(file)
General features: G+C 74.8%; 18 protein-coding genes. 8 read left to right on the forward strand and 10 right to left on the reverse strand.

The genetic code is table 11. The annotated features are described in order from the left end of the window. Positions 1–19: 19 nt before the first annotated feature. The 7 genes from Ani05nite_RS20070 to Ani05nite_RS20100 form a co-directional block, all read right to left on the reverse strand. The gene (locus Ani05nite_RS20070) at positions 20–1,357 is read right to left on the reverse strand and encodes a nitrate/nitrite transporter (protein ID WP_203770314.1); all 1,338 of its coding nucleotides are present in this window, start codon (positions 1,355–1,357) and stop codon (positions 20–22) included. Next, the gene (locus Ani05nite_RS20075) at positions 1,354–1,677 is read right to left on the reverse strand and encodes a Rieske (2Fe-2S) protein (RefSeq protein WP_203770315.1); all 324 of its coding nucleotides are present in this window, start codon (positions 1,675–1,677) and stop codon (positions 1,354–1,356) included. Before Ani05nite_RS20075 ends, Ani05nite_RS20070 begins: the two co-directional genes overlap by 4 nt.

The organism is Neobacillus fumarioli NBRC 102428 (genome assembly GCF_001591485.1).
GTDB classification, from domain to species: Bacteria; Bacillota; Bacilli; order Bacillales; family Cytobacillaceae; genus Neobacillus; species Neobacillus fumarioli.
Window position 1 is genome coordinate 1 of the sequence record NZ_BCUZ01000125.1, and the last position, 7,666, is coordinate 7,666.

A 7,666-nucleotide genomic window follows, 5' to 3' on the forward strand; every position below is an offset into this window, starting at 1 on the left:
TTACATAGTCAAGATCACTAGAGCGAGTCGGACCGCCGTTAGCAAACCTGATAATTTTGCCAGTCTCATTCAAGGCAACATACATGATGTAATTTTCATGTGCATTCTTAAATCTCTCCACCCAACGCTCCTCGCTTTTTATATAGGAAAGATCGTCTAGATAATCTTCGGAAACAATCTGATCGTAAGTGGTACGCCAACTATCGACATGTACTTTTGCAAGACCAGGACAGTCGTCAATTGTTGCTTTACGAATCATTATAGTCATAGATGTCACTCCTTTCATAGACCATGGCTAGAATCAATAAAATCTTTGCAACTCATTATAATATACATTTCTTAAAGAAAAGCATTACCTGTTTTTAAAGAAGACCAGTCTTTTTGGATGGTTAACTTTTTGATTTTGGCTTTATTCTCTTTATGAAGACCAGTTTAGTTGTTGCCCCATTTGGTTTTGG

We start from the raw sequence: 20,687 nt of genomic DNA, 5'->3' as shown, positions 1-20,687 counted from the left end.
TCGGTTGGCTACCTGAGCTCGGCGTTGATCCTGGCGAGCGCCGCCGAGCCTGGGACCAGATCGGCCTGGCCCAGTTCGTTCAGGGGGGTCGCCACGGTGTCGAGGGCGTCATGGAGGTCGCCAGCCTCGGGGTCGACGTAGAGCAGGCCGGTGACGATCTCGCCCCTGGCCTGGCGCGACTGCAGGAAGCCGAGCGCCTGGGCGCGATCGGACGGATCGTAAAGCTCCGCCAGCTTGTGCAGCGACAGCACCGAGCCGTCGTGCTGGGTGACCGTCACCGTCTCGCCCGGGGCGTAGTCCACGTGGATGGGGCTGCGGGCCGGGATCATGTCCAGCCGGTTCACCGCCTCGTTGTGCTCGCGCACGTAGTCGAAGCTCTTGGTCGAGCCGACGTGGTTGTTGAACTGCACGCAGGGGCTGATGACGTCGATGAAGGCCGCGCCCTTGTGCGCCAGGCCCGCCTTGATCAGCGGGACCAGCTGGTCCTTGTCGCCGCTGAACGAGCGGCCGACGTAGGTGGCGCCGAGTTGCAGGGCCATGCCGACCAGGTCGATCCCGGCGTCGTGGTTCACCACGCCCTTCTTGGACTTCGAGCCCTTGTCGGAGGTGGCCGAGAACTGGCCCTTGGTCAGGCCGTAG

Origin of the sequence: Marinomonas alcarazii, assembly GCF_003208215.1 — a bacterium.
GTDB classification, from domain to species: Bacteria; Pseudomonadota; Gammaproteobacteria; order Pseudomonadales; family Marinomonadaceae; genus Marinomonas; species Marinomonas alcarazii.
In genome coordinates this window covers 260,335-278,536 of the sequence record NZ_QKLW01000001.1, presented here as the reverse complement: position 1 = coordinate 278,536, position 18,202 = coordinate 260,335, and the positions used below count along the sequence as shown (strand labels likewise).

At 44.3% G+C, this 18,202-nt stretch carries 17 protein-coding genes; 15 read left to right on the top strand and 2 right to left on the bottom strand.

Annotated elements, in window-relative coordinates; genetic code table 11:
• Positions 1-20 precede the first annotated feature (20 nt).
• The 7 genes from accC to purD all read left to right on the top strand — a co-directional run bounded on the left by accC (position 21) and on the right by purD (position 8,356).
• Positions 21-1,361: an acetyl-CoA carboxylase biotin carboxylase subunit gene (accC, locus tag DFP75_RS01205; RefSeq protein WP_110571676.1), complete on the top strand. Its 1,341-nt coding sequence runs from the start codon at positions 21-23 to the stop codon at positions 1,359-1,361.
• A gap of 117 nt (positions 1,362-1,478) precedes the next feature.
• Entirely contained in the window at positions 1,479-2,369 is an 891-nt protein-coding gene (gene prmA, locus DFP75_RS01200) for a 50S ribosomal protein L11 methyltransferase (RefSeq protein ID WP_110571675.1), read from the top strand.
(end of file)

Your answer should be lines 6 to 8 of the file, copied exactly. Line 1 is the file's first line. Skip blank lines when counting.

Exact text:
A 7,666-nucleotide genomic window follows, 5' to 3' on the forward strand; every position below is an offset into this window, starting at 1 on the left:
TTACATAGTCAAGATCACTAGAGCGAGTCGGACCGCCGTTAGCAAACCTGATAATTTTGCCAGTCTCATTCAAGGCAACATACATGATGTAATTTTCATGTGCATTCTTAAATCTCTCCACCCAACGCTCCTCGCTTTTTATATAGGAAAGATCGTCTAGATAATCTTCGGAAACAATCTGATCGTAAGTGGTACGCCAACTATCGACATGTACTTTTGCAAGACCAGGACAGTCGTCAATTGTTGCTTTACGAATCATTATAGTCATAGATGTCACTCCTTTCATAGACCATGGCTAGAATCAATAAAATCTTTGCAACTCATTATAATATACATTTCTTAAAGAAAAGCATTACCTGTTTTTAAAGAAGACCAGTCTTTTTGGATGGTTAACTTTTTGATTTTGGCTTTATTCTCTTTATGAAGACCAGTTTAGTTGTTGCCCCATTTGGTTTTGG

We start from the raw sequence: 20,687 nt of genomic DNA, 5'->3' as shown, positions 1-20,687 counted from the left end.